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Washes of Color

Ojai Center for Arts and G. Childress Gallery have spotlight on watercolors.

November 11, 2000|JOSEF WOODARD | SPECIAL TO THE TIMES

Watercolor is the thing in the Ojai art scene at the moment.

Lovers of the medium can saunter from the large group show at the Ojai Center for the Arts--the 10th annual membership competition for the California Gold Coast Watercolor Society--over to the G. Childress Gallery, where Suzannah Sale shows her bold, if traditional, watercolor wares, among other work.

Watercolor artists are everywhere, working behind closed doors or out in the field, plein-air like. The passionate, skilled ones bring something new to the medium, which is sometimes given short shrift in the art world.

Much of the art at the Ojai center clings happily to the established watercolorist's turf of landscape and still-life. But there are exceptions, and those are the ones that tend to grab attention.

JoEllen Stevens' "The Bather" depicts the pinkish forms of two lounging sunbathers in a backyard, which ties in with Carol Simson's ongoing intrigue with the shapes of plastic patio chairs--profundity hiding in the trivial.

Shadows, coincidentally, become a running theme in a few of the pieces here, challenging the watercolorist's eye and hand. Joseph Stauffer's "Afternoon Shadows" finds its expressive heart in the mottled shade on a large rock, and Paula Odor's "Shadows" is a detailed view of shadow-licked eucalyptus leaves.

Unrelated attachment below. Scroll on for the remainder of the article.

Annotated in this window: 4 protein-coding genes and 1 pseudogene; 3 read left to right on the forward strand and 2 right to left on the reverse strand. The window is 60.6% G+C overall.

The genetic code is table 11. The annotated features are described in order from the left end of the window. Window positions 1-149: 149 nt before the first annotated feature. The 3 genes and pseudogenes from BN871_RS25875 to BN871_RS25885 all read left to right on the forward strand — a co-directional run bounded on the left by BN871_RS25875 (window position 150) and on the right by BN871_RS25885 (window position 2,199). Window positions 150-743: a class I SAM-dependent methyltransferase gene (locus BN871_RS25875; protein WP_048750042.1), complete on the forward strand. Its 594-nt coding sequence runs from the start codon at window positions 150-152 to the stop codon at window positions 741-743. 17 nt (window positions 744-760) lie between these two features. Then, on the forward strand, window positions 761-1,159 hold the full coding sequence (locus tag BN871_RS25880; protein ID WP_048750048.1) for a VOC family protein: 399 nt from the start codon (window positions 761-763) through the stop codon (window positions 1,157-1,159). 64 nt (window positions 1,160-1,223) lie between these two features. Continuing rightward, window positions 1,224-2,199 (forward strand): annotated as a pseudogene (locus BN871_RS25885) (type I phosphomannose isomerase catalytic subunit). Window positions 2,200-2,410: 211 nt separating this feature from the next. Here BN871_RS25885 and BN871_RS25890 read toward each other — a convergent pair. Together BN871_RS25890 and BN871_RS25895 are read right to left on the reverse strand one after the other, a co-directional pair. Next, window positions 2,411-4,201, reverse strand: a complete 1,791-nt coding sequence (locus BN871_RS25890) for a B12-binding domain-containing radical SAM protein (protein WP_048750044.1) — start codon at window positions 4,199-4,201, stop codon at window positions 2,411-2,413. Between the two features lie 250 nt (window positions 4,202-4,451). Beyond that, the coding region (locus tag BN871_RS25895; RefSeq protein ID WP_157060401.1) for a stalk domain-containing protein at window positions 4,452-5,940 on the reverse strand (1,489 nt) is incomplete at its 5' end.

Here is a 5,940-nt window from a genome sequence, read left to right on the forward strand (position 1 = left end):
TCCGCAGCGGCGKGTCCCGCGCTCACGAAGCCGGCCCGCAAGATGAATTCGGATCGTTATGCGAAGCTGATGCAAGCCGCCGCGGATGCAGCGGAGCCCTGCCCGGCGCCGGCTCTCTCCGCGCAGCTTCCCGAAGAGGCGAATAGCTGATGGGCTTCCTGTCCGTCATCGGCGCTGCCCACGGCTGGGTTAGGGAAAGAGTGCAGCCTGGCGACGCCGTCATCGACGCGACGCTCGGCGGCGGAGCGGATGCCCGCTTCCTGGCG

"Girl with Red Apples," by Lena Savage, goes in a different direction than the other works here, with an illustrative, storybook charm, while David A. Deyell's "California Redwoods" pays homage to its subject not with detail but with impressionist suggestion. Taking advantage of a natural attribute of the medium, he allows his colors to seep and soak, with washes of color cohering into a semiabstract view of an endangered plant species.

DETAILS

The 10th annual Gold Coast Watercolor Society show, through Nov. 28 at the Ojai Center for the Arts, 113 S. Montgomery St. Gallery hours: 10 a.m.-4 p.m., Tue.-Sun.; 646-0117.

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Sale art: Sale's show is also a fond farewell. After living in Ojai for many years, she is heading off to Santa Fe, N.M. Her work here breaks no particular new ground, content to rely on the old standards of color, balance and compositional poise in her watercolor paintings of flowers, fruits (pomegranates, a favorite) and ceramic vessels. But, like any good still-life or portrait painter, she brings a material appreciation for her subjects.

She even invites her subjects to sit in the gallery. There they are, orchids and pomegranates, the stars of pieces such as "Two Best Friends" and "The Three Stooges" (she's not immune to goofy titles).

But Sale departs from the norm in her non-watercolor art. Her monoprints, especially the "Ghost Series," combine impressions of leaves with abstract stuff. These hint at an exploration of the inner life of plants.

There is a disparity between Sale's traditional watercolor approach and a gentle experimentalism in her other art, one that she may someday connect.

DETAILS

Suzannah Sale, through Nov. 20 at the G. Childress Gallery, 319 E. El Roblar, in Ojai. Gallery hours: 10 a.m.-5 p.m., Mon.-Sat.; 640-1387.

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Josef Woodard, who writes about art and music, can be reached by e-mail at joeinfo@aol.com.

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